Importers react to delays to proposed rules requiring the scanning of all containers prior to shipment to the U.S. They say such rules could create additional delays in an already overtaxed system. Importers express relief after hearing about a delay to proposed rules requiring the scanning of all containers prior to shipment to the U.S.
The Department of Homeland Security has delayed for two years rules requiring shippers to security screen all cargo containers entering the U.S. before departure, according to media reports.
For Ira Greenstein, owner of Mount Kisco, N.Y.-based Direct Source Marketing, which imports table grapes and stone fruit from Chile and Peru, such regulations could create additional delays in an already overtaxed system.
Greenstein said shipments can be delayed up to seven days, depending on container volume, ahead of additional scanning at the origin.
There are no standards for container release, he said.
Such delays are critical as the grower-exporters can often lose money because of the timing it takes to send fruit to the market, Greenstein said.
“A grower could miss out on $2 (a box) in the selling price just because of timing,” he said. “What potentially could be more extensive inspections could add to a system already somewhat challenged. Changing the existing format of inspections on inbound containers, we could potentially look at more delays than we’re already dealing with. This poses a real problem for the industry.”
Yonkers, N.Y.-based Jac Vandenberg Inc., imports 160 million pounds of fruit a year from a dozen countries in the Southern Hemisphere, Africa and Europe, including Mexico and New Zealand.
file photoNick Pacia, co-owner and vice president of New York-based A.J. Trucco Inc., examines kiwifruit. Pacia and other importers say they're glad the U.S. has delayed rules requiring scanning of containers before leaving points of origin. David Schiro, president, said shippers provide sufficient shipping information, including packing lists and names of growers.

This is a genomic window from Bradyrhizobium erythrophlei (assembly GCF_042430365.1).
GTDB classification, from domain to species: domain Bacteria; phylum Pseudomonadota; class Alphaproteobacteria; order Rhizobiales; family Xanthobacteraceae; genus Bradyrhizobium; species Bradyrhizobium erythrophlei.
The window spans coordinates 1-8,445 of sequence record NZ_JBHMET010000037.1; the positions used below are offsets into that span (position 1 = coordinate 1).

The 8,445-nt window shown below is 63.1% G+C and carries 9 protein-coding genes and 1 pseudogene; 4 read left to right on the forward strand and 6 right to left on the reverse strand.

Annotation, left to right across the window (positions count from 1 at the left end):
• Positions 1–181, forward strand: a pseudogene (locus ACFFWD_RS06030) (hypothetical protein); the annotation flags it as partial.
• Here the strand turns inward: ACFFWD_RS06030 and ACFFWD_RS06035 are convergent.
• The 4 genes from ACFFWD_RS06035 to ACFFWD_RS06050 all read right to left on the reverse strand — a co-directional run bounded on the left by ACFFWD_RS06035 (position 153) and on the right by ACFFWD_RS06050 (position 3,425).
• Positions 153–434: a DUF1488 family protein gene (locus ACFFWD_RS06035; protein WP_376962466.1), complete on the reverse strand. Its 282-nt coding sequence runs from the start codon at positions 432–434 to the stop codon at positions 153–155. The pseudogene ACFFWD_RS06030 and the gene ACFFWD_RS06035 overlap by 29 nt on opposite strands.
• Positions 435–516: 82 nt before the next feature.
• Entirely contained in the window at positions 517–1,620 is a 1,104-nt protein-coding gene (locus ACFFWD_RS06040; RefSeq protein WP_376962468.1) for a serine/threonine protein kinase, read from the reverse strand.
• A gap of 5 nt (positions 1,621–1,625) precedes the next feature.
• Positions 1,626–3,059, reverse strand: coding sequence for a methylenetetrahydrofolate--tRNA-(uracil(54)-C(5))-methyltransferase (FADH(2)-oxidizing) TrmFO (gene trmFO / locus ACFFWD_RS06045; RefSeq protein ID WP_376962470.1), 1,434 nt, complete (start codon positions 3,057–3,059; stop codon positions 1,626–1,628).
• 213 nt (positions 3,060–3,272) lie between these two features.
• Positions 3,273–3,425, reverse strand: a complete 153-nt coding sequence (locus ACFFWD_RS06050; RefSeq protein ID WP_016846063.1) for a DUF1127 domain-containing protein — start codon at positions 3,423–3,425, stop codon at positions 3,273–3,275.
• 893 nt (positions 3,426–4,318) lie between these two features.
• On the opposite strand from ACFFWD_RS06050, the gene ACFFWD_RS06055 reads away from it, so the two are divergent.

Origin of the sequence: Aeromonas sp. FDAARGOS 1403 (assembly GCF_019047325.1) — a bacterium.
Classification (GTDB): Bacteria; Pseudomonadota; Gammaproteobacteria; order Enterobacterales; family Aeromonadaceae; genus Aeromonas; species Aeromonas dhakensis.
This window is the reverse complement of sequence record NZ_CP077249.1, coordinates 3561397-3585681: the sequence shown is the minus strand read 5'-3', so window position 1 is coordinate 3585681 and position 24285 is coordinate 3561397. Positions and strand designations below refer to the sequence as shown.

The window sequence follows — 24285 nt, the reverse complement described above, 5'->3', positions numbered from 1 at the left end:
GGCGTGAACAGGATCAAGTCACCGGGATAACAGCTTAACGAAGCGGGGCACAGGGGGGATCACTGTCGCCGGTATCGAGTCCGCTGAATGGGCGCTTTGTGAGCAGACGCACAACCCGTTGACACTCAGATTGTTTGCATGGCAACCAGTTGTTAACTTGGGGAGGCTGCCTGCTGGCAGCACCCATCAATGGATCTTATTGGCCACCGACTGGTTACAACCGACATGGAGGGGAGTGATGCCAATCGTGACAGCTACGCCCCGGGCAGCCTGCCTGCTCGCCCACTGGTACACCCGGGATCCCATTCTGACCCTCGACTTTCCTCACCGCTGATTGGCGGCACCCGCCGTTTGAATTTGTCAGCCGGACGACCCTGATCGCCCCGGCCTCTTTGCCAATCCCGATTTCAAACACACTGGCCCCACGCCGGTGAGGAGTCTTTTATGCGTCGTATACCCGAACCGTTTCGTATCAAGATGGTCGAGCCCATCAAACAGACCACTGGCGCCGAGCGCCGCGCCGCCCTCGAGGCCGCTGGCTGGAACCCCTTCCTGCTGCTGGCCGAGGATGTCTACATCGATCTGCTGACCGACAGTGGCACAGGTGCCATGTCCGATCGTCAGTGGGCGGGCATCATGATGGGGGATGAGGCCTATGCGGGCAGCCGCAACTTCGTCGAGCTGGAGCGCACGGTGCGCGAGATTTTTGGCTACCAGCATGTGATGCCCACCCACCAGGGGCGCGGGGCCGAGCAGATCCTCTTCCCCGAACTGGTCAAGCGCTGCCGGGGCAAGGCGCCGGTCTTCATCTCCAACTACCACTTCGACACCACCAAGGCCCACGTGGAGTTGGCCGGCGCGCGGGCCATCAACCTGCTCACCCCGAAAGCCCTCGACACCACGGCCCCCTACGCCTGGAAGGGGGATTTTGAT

“There are enough delays already,” he said. “The information our supplies have to give U.S. Customs is extensive and detailed. As importers, there’s not much we can do so we would just have to live with whatever they decide. What’s unfortunate is that sometimes, they (the regulators) do not have all their ducks in the rules. They often set up all the rules and regulations and then find the rules aren’t workable.”
Nick Pacia, co-owner and vice president of New York-based A.J. Trucco Inc., said such rules could harm trade.
“I think it would be a big mistake to implement these rules because it would have detrimental effects not only on imports in the produce industry, but on the consumer,” he said. “These rules would create a backlog and it would take much longer for containers to be released. This would have a tremendous effect on prices for the consumer and on the overall economy in general.”
Schiro said such rulemaking discussions often incur years of industry discussion before materializing.
Sen. Thomas Carper (D-Delaware), chairman of the Senate Committee on Homeland Security and Governmental Affairs, recently suggested scanning containers through available technology would negatively affect trade capacity and cargo flow, according to media reports.